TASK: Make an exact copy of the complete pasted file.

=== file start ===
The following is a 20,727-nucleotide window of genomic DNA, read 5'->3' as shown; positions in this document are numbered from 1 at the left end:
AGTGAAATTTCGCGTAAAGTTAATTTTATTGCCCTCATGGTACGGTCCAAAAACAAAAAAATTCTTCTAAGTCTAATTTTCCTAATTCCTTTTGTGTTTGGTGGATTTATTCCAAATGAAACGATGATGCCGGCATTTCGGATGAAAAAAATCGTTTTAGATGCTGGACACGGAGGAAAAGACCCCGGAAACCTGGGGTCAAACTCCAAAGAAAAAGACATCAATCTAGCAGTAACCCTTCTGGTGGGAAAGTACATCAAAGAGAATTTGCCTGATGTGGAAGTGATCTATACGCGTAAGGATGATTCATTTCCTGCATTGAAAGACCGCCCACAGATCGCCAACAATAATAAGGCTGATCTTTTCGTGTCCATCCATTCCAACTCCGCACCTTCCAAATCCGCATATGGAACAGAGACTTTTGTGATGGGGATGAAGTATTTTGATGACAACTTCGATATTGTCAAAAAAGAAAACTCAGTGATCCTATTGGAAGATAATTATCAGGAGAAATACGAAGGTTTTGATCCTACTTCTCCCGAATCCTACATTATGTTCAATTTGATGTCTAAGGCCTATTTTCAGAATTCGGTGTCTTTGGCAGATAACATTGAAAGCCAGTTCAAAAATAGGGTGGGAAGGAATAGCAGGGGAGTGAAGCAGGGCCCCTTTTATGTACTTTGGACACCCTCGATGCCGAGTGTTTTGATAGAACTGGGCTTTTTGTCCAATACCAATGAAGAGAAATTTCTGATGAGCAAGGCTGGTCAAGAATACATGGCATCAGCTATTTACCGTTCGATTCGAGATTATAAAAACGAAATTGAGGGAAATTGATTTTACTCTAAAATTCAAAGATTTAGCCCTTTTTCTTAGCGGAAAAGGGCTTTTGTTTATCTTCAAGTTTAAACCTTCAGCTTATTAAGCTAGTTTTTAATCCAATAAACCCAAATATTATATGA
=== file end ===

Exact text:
The following is a 20,727-nucleotide window of genomic DNA, read 5'->3' as shown; positions in this document are numbered from 1 at the left end:
AGTGAAATTTCGCGTAAAGTTAATTTTATTGCCCTCATGGTACGGTCCAAAAACAAAAAAATTCTTCTAAGTCTAATTTTCCTAATTCCTTTTGTGTTTGGTGGATTTATTCCAAATGAAACGATGATGCCGGCATTTCGGATGAAAAAAATCGTTTTAGATGCTGGACACGGAGGAAAAGACCCCGGAAACCTGGGGTCAAACTCCAAAGAAAAAGACATCAATCTAGCAGTAACCCTTCTGGTGGGAAAGTACATCAAAGAGAATTTGCCTGATGTGGAAGTGATCTATACGCGTAAGGATGATTCATTTCCTGCATTGAAAGACCGCCCACAGATCGCCAACAATAATAAGGCTGATCTTTTCGTGTCCATCCATTCCAACTCCGCACCTTCCAAATCCGCATATGGAACAGAGACTTTTGTGATGGGGATGAAGTATTTTGATGACAACTTCGATATTGTCAAAAAAGAAAACTCAGTGATCCTATTGGAAGATAATTATCAGGAGAAATACGAAGGTTTTGATCCTACTTCTCCCGAATCCTACATTATGTTCAATTTGATGTCTAAGGCCTATTTTCAGAATTCGGTGTCTTTGGCAGATAACATTGAAAGCCAGTTCAAAAATAGGGTGGGAAGGAATAGCAGGGGAGTGAAGCAGGGCCCCTTTTATGTACTTTGGACACCCTCGATGCCGAGTGTTTTGATAGAACTGGGCTTTTTGTCCAATACCAATGAAGAGAAATTTCTGATGAGCAAGGCTGGTCAAGAATACATGGCATCAGCTATTTACCGTTCGATTCGAGATTATAAAAACGAAATTGAGGGAAATTGATTTTACTCTAAAATTCAAAGATTTAGCCCTTTTTCTTAGCGGAAAAGGGCTTTTGTTTATCTTCAAGTTTAAACCTTCAGCTTATTAAGCTAGTTTTTAATCCAATAAACCCAAATATTATATGA